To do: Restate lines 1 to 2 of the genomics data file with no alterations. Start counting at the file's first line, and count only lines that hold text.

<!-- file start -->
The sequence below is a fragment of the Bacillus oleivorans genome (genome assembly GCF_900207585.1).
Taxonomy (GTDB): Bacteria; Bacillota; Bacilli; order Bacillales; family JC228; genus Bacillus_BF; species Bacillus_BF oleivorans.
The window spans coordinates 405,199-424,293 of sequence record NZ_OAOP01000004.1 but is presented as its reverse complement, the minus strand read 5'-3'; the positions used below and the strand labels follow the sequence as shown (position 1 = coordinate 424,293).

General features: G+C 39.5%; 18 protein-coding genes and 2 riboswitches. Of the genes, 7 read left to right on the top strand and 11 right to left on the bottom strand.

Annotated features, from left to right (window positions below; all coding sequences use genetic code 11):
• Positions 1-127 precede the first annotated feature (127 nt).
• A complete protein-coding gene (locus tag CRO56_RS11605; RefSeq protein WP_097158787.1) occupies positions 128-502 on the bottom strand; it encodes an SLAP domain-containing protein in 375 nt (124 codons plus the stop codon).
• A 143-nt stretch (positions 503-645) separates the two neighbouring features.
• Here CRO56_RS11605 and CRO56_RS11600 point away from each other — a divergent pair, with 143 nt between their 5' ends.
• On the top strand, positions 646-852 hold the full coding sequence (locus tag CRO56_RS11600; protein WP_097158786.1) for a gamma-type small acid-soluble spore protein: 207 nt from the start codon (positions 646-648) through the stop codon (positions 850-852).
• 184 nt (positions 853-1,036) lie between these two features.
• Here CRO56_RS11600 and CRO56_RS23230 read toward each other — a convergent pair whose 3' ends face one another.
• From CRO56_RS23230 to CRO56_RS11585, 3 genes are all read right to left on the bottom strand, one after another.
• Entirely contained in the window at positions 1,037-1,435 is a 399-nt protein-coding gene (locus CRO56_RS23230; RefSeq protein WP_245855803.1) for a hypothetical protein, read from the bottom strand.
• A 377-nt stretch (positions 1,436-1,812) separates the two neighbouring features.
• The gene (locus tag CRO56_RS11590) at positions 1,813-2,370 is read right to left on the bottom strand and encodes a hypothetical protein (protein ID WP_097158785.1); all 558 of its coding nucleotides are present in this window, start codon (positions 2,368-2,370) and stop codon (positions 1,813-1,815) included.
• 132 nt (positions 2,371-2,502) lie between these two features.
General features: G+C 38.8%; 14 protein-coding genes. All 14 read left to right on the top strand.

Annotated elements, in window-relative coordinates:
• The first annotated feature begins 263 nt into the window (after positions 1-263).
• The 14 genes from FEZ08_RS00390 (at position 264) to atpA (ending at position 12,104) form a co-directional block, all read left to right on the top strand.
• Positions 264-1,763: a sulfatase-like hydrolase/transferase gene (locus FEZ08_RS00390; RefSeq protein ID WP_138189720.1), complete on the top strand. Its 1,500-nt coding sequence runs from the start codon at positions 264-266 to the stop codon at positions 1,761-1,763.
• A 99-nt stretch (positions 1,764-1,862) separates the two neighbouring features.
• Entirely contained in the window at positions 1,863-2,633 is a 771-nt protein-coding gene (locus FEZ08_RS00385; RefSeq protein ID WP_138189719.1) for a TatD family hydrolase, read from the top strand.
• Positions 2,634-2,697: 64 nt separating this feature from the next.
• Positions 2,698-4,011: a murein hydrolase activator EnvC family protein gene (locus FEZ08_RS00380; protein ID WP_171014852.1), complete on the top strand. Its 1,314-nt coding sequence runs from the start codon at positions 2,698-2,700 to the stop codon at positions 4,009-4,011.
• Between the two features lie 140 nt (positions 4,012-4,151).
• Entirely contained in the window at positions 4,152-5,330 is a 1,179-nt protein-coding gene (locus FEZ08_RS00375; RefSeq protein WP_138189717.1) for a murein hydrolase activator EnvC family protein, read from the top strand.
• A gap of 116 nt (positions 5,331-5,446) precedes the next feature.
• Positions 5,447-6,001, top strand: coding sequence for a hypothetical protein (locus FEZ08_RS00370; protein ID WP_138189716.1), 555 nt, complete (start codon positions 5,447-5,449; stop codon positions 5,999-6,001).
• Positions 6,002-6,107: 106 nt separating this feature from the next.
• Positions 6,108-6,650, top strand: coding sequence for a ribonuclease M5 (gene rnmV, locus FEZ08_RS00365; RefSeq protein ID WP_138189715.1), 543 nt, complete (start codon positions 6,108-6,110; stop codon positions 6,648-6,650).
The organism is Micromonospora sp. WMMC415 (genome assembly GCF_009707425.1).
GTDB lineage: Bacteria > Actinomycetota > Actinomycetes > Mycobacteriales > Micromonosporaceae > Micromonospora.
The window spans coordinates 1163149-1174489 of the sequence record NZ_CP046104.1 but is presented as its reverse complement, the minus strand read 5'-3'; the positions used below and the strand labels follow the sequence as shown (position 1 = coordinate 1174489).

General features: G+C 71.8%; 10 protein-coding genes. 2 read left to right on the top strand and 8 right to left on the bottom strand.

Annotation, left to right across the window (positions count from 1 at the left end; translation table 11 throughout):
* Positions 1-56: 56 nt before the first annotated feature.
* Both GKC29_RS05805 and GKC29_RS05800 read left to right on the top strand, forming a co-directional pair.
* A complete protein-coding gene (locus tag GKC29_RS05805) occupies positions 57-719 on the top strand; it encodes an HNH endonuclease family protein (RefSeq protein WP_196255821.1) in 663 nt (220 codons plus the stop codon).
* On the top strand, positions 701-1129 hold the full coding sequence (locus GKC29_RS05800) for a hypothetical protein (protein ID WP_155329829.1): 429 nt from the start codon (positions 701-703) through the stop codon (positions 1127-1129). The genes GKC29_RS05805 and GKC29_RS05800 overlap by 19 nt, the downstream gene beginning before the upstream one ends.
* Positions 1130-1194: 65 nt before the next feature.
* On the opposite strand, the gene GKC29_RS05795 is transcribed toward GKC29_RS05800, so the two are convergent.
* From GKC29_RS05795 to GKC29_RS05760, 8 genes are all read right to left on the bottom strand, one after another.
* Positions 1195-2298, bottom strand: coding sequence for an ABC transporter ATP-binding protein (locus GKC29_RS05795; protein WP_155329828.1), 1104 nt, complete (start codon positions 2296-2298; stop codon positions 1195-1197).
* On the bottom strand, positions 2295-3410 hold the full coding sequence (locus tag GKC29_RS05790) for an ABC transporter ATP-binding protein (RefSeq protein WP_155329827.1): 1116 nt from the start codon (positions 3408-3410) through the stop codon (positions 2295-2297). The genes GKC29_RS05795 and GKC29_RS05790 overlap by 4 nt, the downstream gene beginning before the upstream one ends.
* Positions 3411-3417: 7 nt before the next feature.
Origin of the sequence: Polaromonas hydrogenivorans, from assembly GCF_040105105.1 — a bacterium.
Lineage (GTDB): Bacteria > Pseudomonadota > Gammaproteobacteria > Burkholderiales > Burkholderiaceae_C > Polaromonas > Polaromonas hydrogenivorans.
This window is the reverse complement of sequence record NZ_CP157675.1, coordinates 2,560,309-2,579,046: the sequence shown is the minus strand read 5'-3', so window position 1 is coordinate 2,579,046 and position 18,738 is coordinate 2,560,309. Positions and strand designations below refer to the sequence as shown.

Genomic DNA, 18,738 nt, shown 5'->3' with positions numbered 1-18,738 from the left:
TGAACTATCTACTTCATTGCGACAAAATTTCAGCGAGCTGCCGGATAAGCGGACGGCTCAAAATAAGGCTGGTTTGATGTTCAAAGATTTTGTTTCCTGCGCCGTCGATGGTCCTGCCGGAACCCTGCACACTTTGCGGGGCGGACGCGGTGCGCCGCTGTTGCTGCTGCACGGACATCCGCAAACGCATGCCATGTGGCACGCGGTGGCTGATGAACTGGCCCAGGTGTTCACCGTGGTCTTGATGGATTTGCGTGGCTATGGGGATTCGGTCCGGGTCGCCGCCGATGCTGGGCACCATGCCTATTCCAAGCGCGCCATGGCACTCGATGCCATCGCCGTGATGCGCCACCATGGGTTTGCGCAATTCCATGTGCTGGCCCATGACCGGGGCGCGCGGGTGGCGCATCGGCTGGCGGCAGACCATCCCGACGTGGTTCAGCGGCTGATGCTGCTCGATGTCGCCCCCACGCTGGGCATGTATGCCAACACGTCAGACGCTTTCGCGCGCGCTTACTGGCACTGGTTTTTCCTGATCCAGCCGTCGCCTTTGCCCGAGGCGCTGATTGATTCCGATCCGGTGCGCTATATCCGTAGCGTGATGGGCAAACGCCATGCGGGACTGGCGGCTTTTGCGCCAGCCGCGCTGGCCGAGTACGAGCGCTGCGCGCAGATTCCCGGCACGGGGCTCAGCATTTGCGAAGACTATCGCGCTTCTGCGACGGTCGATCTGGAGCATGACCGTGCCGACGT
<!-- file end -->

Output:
The sequence below is a fragment of the Bacillus oleivorans genome (genome assembly GCF_900207585.1).
Taxonomy (GTDB): Bacteria; Bacillota; Bacilli; order Bacillales; family JC228; genus Bacillus_BF; species Bacillus_BF oleivorans.